The influence of Turkish Soap operas in the Balkans and in the Middle East

The concept of soft power enjoyed great success in Turkey and has been widely adopted both by observers and politicians.

Since the 1990s and increasingly later in the 2000s, the Turkish economy grew quickly and the Turkish state tried to affirm itself as a regional power. The government emphasised the rise of its cultural and diplomatic influence. As a matter of fact, over the years, foreign ministers and other political figures have emphasised the historical links with neighbouring countries as well as the “Turkish Model” as a source of influence.

A number of media and cultural organisations have been presented as tools of the Turkish soft power. Some of them are directly controlled by the Turkish government, such as the National broadcaster TRT (Turkish Radio and Television Corporation) or the Yunus Emre Institutes. In the 2000s, TRT started to expand its outreach to Europe, Asia and Africa, through TRT World, which broadcasts news and cultural programmes in English, as well as TRT Türk and TRT Avaz, which broadcast in Turkish and target Turkish communities living abroad as well as Turkic countries such as Azerbaijan or Uzbekistan. Moreover, the Yunus Emre Institute was launched in 2007 as a public foundation to teach Turkish language, promote Turkish culture, develop international exchange programmes and support Turkology departments in foreign Universities abroad. The Institute started its operations in 2009 and is now present in almost 40 countries around the world. But what has been presented as a key element of Turkish soft power is the country’s highly successful TV series production.

Turkey has become the second largest exporter of TV series after the U.S. Turkish TV series have reached an estimated number of 400 million viewers in 75 countries, and generated an exponential export revenues from US$10 millions in 2008 to US$150 millions in 2013. The export success of Turkish TV shows, particularly in neighbouring countries, was interpreted as evidence of the country’s rising cultural attractiveness. Thus in a speech held at the Istanbul Television Forum and Fair in June 2014, the Turkish Minister of Culture argued that the TV series’ export of series had a “key role in wielding soft power across the region”. The chair of the Association of Television Broadcasters, Zahid Akman, was quoted saying that this success meant that “Turkish culture and life is shared with many people of different cultures”. Reciprocally, series were argued to benefit Turkey’s attractiveness in the neighbouring countries in the Middle East and the Balkans, as well as in Asia and Latin America. Studies on flight search data show a positive correlation between the dissemination of Turkish TV series and the search for flights to Turkey, in countries like Oman and Jordan.

The success of Turkish TV series has been recurrently explained based on an argument of a supposed “cultural compatibility” with target countries. Thus, according to the Lebanese political scientist Jana Jabbour, the romantic soap opera Gümüş was particularly successful in the Arab world, where it reached 85 million viewers, for cultural reasons: “The series became attractive in the region as it portrayed Turkey as a country where people have a modern yet Muslim-compatible lifestyle: the protagonists drink alcohol, dance in nightclubs, and kiss in public, yet they often pray, and they respect the patriarchal model of their family by listening to the elders and living with their parents.”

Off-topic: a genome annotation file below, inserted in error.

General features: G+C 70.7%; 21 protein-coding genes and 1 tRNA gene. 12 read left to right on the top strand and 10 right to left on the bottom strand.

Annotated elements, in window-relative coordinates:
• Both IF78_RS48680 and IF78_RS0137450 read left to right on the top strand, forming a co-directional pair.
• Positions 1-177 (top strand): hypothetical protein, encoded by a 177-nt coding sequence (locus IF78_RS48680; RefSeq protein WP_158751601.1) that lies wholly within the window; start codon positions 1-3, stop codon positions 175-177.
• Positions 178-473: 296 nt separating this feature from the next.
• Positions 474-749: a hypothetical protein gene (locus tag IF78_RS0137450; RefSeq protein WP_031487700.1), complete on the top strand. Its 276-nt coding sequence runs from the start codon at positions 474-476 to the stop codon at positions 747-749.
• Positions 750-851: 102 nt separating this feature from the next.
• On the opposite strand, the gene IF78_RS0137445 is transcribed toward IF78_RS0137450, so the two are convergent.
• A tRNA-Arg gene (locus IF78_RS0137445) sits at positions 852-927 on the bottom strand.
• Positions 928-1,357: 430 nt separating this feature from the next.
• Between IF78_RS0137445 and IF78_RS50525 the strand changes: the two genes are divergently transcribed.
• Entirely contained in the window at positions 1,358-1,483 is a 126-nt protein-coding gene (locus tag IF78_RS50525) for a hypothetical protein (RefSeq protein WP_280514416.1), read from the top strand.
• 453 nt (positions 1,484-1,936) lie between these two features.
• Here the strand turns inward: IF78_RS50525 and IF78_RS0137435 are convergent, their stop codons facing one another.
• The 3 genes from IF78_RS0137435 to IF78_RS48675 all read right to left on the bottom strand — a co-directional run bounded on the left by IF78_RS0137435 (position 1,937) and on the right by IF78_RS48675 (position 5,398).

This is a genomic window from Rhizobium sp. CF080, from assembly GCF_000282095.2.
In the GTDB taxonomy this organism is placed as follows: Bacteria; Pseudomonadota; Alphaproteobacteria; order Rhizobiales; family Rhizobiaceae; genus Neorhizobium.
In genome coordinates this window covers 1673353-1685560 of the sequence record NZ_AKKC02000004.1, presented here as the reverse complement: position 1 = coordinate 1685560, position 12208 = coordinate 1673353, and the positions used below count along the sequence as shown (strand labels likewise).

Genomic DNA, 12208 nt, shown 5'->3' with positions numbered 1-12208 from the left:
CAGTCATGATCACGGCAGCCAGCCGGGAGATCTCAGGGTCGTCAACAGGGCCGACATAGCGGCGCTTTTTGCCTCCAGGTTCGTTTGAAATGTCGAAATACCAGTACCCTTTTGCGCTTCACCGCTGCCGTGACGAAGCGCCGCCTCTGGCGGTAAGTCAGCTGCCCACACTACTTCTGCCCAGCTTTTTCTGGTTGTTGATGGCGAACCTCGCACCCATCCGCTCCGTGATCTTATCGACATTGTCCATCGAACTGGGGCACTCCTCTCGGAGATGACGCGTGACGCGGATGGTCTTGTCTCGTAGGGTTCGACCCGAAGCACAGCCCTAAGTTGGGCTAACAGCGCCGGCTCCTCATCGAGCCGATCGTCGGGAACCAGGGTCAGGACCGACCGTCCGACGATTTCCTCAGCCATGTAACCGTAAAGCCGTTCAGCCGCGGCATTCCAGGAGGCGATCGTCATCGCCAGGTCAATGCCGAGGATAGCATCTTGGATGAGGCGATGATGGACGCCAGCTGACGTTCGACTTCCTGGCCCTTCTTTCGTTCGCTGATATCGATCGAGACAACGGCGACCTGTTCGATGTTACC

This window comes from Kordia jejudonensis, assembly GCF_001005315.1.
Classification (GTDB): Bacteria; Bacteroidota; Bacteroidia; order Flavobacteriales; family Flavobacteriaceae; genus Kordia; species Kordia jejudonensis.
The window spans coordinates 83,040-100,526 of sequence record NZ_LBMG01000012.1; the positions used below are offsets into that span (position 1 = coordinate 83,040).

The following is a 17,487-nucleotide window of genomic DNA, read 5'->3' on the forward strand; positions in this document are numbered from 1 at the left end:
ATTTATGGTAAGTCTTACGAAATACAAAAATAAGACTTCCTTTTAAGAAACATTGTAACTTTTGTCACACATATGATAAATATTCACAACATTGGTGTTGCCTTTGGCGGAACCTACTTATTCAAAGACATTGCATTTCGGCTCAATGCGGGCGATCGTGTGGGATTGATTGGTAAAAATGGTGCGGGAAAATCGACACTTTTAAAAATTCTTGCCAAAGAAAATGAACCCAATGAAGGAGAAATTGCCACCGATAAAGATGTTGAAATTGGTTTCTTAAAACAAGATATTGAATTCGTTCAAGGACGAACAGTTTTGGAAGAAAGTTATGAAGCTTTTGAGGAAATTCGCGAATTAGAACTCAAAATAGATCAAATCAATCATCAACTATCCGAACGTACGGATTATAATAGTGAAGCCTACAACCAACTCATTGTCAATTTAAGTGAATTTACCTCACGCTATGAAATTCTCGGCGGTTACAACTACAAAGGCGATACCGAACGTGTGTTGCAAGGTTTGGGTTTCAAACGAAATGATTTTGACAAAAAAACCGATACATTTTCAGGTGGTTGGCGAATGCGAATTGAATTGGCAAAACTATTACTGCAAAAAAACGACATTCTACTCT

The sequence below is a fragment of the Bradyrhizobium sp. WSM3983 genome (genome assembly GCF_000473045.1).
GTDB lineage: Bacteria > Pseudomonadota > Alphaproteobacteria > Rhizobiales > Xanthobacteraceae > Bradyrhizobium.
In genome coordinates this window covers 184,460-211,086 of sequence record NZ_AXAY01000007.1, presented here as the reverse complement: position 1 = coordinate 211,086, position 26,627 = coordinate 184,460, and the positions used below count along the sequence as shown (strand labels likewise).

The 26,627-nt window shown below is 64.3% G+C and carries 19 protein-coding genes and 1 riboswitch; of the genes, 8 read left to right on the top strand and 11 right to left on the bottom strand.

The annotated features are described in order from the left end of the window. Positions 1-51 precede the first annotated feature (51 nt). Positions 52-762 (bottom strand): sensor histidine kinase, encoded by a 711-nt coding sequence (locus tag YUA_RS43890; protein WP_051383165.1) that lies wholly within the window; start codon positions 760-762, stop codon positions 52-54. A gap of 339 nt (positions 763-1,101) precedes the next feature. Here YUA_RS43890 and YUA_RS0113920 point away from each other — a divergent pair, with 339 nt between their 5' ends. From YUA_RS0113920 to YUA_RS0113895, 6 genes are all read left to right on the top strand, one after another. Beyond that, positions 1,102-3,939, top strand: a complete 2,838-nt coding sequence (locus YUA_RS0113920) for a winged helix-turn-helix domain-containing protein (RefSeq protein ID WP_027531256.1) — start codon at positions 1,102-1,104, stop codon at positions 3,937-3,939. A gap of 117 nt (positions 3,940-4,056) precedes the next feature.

Similarly, the Serbian sociologist Ratko Božović attributes the success of Turkish TV shows in the Balkans to the fact that “the mentality depicted in those shows has to do with a traditional understanding of morality that people in Serbia remember at some level.”

Despite the fact that the “soft power discourse” claims that Turkish TV series have a positive impact on Turkey’s regional influence, no link has been demonstrated between the country’s public diplomacy and the strategy of TV series producers. While there is no doubt that producers have interests in expanding to foreign markets and using cultural proximity as a selling argument, they are not responding to a national agenda. In fact, their relationship with the Turkish government can be tense. In 2012, for example, the Turkish leader, Recep Tayyip Erdoğan, voiced his anger at the most popular Turkish TV show, Muhteşem Yüzyıl, for “distorting historical facts” about the life of the 16th century Ottoman Sultan Suleiman the Magnificent. This did not lead to actual legal actions, but the show was taken off from the Turkish Airlines programme for a short time.

The argument that Turkish TV series are an instrument of soft power raises the question of its effectiveness. Does watching Turkish TV shows make people support the country’s foreign policy? This seems as likely as becoming pro-American as a result of drinking Coca-Cola. There are no convincing grounds to argue that the success of Turkish TV shows can translate into concrete outcomes for Turkish foreign policy.

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Cultural Diplomacy

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